By Lorrie Goldstein, Toronto Sun
She said it would be irresponsible to estimate how much more we’re all going to have to pay for virtually all goods and services, because the Liberals haven’t yet designed their cap-and-trade system.
This is very hard to believe.
The Liberals have been planning cap-and-trade for seven years.
It’s true they can’t come up with an exact price, because it depends on how quickly they plan to reduce emissions and what the market price of a carbon credit will be (more on that in a moment).
But for Wynne to claim she has no idea of the cost is absurd.
For heaven’s sake, someone in her government told the Globe and Mail recently the Liberals expect increased government revenues of up to $2 billion annually.
Don’t be fooled into thinking the one added cost the Liberals provided — about three cents more per litre of gas — is either accurate, or the only cost hike we’ll face, or that it will stay at three cents.
Fossil fuel energy, produced by burning oil, natural gas and coal, is responsible for modern civilization.
Industrialized societies like ours use it to grow, manufacture, create, produce, power and transport virtually all goods and services.
That’s why cap-and-trade increases the price of virtually everything, as opposed to a carbon tax which increases the tax on almost everything.
Under cap-and-trade theory — we’ll get to reality in a moment — Wynne’s government will set a gradually decreasing limit on annual carbon dioxide emissions from major Ontario industrial emitters.
It will then auction off carbon credits to these industries, permitting them to burn fossil fuels up to the limit their credits allow.
The government makes money by auctioning off the carbon credits to industry, who then pass this added cost along to consumers in higher prices.
These companies then buy and sell carbon credits among themselves in what amounts to a stock market, the theory being more energy efficient companies will have spare permits to sell to less efficient ones.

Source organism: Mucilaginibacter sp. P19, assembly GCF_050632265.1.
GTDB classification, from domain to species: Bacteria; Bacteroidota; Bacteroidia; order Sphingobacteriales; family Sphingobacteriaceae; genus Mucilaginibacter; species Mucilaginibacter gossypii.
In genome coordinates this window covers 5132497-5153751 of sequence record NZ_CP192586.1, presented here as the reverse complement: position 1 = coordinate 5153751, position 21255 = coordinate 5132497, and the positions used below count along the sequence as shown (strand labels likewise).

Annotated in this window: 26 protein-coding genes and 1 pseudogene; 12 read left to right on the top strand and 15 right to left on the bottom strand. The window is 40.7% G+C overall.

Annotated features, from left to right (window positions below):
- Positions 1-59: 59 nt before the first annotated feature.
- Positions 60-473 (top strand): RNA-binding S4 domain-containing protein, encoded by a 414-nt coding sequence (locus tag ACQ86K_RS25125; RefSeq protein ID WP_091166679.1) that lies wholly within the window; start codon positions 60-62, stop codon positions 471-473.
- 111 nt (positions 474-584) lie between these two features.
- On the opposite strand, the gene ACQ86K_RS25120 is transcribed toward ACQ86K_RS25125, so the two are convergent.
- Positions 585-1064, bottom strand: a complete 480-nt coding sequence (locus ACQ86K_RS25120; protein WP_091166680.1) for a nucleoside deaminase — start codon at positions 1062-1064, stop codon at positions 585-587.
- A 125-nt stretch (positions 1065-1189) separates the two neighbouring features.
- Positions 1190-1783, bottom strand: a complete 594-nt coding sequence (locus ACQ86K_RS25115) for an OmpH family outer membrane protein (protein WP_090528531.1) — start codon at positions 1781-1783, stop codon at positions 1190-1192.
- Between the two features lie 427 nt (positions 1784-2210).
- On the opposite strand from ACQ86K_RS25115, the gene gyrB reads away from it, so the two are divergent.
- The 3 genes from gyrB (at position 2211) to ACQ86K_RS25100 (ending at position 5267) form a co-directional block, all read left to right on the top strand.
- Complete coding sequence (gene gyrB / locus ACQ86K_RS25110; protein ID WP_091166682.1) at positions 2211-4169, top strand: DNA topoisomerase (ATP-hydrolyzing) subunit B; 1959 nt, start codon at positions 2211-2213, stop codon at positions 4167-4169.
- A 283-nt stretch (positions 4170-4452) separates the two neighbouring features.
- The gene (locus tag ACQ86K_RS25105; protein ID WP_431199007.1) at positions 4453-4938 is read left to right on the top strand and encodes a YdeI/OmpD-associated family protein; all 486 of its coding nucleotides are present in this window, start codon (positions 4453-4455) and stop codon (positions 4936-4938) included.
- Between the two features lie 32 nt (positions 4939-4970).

That’s the theory. The reality is cap-and-trade is especially vulnerable to insider manipulation, political corruption, fraud and organized crime, all of which happened in the world’s largest cap-and-trade market, the European Union’s decade-old Emissions Trading Scheme.
Those problems caused the market price of carbon credits to repeatedly crash, making it cheaper for companies to buy permits than reduce emissions.
In Europe, governments exempted entire industries from cap-and-trade and gave out so many free credits they outnumbered actual emissions, which meant emissions initially went up.
Some industries jacked up their prices to consumers as if they’d paid for carbon credits when they’d received them for free.
Finally, there was widespread fraud — both tax fraud and cases where carbon credits were issued without any real reduction in emissions.
In Ontario, major industrial emitters will now be lining up to pressure the Liberal government to (a) exempt them from cap-and-trade, arguing they compete with companies in other jurisdictions that don’t price emissions and/or (b) give them free carbon credits, the equivalent of free money.
In order to get favourable treatment from the government, they’ll do what big business always does — hire lobbying firms with close connections to the government while making big donations to the governing party.
That’s nothing new. It’s how big business operates when it wants something from government, no matter which party is in power.
The problem in cap-and-trade is that every time the government excludes another industry, or gives away carbon credits for free, it undermines the purpose of cap-and-trade, which is to reduce emissions.
That’s what happened in Europe and it’s going to happen here.